Good morning

Could somebody please explain the operation of the attached diagram to me?

The circuit was proposed here and here as a low voltage cut-off circuit, which switches off the MOSFET when the voltage drops below the reference voltage set by the voltage divider.

What I don't understand is how the TL431 keeps the MOSFET on when the input voltage is above the reference voltage? And also how the MOSFET is switched off when the voltage drops below the preset voltage? Also, will the value of the set cut-off voltage influence the working of the circuit (e.g. can the reference voltage be set too low to be able to switch off the MOSFET)?

I read through the datasheet, but it didn't help me understand this phenomenon. It did help me to choose my resistor values, though.

enter image description here

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    \$\begingroup\$ Just as a future hint: Its better to wait some time before accepting an answer. This encourages more users to provide additional answers and to review existing ones. \$\endgroup\$ – Rev Jan 25 '16 at 11:08
  • \$\begingroup\$ The TL431 is featured in www.badbeetles.com it does have some pitfalls . Devices from different manufacturers are not the same. \$\endgroup\$ – Autistic Jan 25 '16 at 19:21

The TL431 is being used as a comparator and shunt. If you look at the functional diagram, you'll notice that all it is is a voltage reference, comparator and n-channel transistor/fet:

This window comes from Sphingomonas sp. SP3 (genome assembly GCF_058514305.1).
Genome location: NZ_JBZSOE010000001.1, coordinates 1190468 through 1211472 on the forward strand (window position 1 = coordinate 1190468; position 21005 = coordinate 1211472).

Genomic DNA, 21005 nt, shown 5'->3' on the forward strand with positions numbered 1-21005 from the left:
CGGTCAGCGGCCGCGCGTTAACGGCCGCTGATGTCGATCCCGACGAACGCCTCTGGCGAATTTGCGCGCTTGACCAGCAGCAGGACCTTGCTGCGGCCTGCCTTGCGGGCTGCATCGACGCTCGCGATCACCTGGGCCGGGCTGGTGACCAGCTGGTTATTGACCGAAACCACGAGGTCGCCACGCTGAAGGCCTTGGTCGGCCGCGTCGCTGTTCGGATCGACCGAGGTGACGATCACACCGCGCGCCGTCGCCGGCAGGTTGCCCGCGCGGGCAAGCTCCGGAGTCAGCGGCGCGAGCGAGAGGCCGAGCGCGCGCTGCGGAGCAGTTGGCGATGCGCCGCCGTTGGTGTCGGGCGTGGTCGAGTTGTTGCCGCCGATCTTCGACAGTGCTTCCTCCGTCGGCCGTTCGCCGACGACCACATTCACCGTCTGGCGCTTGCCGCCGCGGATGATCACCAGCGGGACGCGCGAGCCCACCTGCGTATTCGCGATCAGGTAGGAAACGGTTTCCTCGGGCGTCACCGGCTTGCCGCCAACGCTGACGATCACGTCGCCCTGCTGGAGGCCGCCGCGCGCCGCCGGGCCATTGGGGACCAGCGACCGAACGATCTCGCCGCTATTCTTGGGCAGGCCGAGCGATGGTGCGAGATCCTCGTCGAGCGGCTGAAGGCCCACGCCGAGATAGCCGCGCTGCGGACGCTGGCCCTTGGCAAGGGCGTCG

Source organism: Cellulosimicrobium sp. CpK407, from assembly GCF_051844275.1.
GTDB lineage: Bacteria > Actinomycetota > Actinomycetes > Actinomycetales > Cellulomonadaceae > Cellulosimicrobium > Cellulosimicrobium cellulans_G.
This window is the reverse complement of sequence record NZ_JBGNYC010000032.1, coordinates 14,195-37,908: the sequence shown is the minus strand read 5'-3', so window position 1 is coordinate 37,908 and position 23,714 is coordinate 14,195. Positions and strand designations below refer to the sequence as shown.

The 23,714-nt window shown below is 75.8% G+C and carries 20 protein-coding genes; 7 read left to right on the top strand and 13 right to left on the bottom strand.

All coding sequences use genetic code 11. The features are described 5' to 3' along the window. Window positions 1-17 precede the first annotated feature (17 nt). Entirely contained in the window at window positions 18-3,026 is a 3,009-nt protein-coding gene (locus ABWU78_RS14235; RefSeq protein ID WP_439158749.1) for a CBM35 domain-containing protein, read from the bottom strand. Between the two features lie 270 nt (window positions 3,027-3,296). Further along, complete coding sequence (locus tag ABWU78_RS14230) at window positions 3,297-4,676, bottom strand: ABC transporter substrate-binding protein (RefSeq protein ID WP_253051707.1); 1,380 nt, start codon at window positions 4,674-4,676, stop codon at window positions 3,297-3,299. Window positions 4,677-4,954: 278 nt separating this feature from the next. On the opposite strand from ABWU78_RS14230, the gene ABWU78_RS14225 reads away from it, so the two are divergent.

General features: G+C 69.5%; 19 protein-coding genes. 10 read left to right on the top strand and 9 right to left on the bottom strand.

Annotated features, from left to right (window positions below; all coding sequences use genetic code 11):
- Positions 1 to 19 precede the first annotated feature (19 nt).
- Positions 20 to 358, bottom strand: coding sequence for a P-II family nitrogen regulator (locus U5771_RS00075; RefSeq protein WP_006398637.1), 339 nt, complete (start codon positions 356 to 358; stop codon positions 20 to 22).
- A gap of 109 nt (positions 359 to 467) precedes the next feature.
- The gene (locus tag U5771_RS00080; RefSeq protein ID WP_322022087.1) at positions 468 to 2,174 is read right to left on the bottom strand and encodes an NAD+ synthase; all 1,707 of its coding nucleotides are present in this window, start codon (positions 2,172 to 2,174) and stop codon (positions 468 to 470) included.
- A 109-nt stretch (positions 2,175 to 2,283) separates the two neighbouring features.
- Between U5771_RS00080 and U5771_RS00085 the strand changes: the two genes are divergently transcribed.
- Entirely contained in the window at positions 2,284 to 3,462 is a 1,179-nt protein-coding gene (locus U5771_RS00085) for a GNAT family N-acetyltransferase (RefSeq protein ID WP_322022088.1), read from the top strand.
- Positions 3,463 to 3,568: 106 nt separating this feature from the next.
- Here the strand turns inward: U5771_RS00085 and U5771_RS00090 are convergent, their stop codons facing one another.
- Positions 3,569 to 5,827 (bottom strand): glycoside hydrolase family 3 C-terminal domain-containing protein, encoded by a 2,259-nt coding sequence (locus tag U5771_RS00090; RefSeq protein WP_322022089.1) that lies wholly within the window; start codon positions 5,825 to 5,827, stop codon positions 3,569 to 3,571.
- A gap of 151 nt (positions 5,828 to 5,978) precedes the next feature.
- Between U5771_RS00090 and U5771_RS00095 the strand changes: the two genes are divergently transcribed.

enter image description here

When VRef, set by R1 & R2, is Higher than the reference voltage of 2.5 Volts, the comparator's output goes high, which enables the transistor. This pulls the cathode towards ground. The cathode is connected to R3 and the gate of the P-Channel Q1. So when the cathode is pulled towards ground, Q1 is turned ON.

When VRef is Lower than 2.5 Volts, the comparator's output goes low, which turns the transistor off. The cathode node is then pulled high by R3, which pulls Q1's gate high, disabling Q1.

As for VRef being too low, yes. If the voltage divider of R1 and R2 is chosen so it's mid point is always below 2.5V, even if the battery is fully charge, Q1 will never turn on. The opposite is true too. If the midpoint never goes below 2.5V (before the battery gets drained too low), then Q1 will never turn off.

  • \$\begingroup\$ Thank you @Passerby. Your explanation makes perfect sense and is much appreciated. \$\endgroup\$ – Egon Jan 25 '16 at 8:02

If the battery voltage exceeds Vref*R2/(R1+R2) then the TL431 cathode goes low (to < ~2V anyway), which turns Q1, a p-channel MOSFET, on.

But this is not a very good disconnect. The value of R3 has to be quite low since the TL431 needs as much as 1mA to work properly, and the MOSFET should be off (for example, if 0.6V is the maximum voltage for the MOSFET to be acceptably off then R3 should be 600 ohms).

Also there is no hysteresis in this circuit so it will tend to oscillate (because the battery voltage will rise with the load disconnected) or the MOSFET will get hot if there is a lot of current draw as you hit the cutoff value.

The MOSFET needs to be fully on for the lowest 'on' input voltage and the TL431 at a couple of volts, so probably a logic-level MOSFET for a 12V battery.

If there is any surge on the battery or reversal the circuit will die. The MOSFET gate will typically be rated for 20V or less, so even a small inductive load will kill it.

Russell M. at least suggested a TLV431 which takes about 1/10 the current.

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    \$\begingroup\$ Good job in pointing out the weaknesses of the circuit. \$\endgroup\$ – Rev Jan 25 '16 at 8:21
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    \$\begingroup\$ Thank you for pointing this out. It now seems that I would need to look for a different, foolproof, design. \$\endgroup\$ – Egon Jan 25 '16 at 8:35

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